Alaska’s Winter Was Even Darker Than Usual
For U.S. airlines, January and February long have lagged the rest of the year. But the chasm seems to be growing. And that's potentially concerning.
Years ago, most U.S. airlines made peace with their prospects in the first quarter, when leisure travelers retrench after the holiday season and business travel slowly resumes.1 They may not have liked it, but at least they knew demand would follow a predictable pattern. Some airlines could predict, down to the day, what would happen.
That’s less true now. As I have listened to earnings calls and read investor updates recently, I have noticed airline executives sound increasingly vexed by January and February. Demand is not fitting historical patterns, they say, and they acknowledge they need to make changes. But other than the obvious, like increasing flying to the few warm-weather destinations travelers want to visit in February, airline executives have offered few answers. I sense they’re figuring it out, and, maybe, hoping the old paradigm will return. But as Scott Kirby likes to say, hope is not a strategy.
Alaska Airlines on Thursday was the latest airline to express this sense of confusion. Its CEO suggested Alaska may make more drastic changes than United, which on Wednesday signaled it will attack the early-year doldrums with more warm-weather flights. But Alaska offered few concrete details as the plan is a work in process.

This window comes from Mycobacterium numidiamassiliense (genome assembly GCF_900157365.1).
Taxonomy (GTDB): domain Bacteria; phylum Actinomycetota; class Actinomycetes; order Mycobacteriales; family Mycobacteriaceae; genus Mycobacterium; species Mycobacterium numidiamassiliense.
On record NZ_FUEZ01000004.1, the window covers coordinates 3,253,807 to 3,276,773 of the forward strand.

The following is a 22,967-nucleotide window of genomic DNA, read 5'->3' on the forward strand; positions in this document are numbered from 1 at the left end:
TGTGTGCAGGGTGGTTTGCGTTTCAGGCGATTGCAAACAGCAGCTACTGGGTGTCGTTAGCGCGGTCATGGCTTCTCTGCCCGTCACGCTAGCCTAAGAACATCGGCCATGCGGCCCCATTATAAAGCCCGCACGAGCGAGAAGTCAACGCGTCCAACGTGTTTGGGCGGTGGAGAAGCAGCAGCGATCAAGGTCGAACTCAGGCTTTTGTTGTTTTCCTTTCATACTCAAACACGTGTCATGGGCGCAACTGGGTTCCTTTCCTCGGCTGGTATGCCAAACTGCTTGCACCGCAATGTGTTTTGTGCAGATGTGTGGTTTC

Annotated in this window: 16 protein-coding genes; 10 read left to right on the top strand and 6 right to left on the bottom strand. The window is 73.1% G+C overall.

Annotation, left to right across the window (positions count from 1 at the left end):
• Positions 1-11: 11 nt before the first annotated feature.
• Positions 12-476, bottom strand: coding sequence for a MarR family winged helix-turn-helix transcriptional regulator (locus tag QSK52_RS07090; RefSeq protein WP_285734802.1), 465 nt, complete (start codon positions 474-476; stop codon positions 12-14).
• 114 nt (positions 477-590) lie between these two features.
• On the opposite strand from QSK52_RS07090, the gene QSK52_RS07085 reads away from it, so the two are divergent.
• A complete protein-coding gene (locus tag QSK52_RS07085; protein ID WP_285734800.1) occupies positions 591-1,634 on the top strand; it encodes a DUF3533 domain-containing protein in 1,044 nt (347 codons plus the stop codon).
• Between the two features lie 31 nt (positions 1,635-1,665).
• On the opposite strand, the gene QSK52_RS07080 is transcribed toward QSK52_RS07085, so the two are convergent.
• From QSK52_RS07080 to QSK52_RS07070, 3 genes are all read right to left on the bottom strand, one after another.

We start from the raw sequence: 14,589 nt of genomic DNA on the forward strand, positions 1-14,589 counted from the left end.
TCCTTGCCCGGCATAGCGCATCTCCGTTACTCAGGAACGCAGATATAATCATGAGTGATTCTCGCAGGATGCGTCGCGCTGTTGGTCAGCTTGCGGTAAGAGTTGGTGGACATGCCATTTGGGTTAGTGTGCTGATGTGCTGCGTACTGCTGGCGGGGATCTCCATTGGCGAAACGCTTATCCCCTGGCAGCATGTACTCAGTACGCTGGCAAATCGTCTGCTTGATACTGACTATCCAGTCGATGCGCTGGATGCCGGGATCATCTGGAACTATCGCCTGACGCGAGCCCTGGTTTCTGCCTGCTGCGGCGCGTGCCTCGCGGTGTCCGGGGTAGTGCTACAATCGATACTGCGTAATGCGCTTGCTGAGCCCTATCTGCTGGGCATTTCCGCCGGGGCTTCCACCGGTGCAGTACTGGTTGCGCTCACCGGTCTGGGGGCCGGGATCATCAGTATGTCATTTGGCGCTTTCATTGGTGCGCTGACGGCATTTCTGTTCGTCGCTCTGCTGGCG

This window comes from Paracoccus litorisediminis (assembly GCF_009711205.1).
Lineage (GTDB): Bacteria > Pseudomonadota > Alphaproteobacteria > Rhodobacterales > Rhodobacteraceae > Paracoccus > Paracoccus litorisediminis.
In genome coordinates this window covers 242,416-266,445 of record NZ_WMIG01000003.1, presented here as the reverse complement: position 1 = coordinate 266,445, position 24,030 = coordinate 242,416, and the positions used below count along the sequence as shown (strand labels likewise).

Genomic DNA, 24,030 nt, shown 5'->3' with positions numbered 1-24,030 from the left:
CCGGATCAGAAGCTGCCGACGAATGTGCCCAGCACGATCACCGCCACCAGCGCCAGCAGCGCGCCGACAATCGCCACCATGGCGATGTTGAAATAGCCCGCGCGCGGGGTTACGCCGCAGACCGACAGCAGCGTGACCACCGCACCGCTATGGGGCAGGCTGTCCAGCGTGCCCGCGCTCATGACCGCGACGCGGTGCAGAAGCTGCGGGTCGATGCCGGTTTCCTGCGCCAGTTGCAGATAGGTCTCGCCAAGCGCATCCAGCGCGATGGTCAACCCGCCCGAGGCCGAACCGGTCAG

"We don't like the outcome in January and February," Alaska CEO Ben Minicucci said. "But the mandate has been given to the commercial team to say, there are things that we know, if we dissect the data. Airplanes can be moved. We can do things with our network, manage capacity. You've got to start thinking about it nine months before, which is why we're setting the goal now."
If you’re looking at full first quarter results, the period doesn’t seem so bad, as Alaska lost $142 million on revenues of about $2.2 billion2. But Minicucci said that March, the final month of the quarter, was “very profitable” with a nearly 10 percent pre-tax margin, suggesting that January and February were really bad.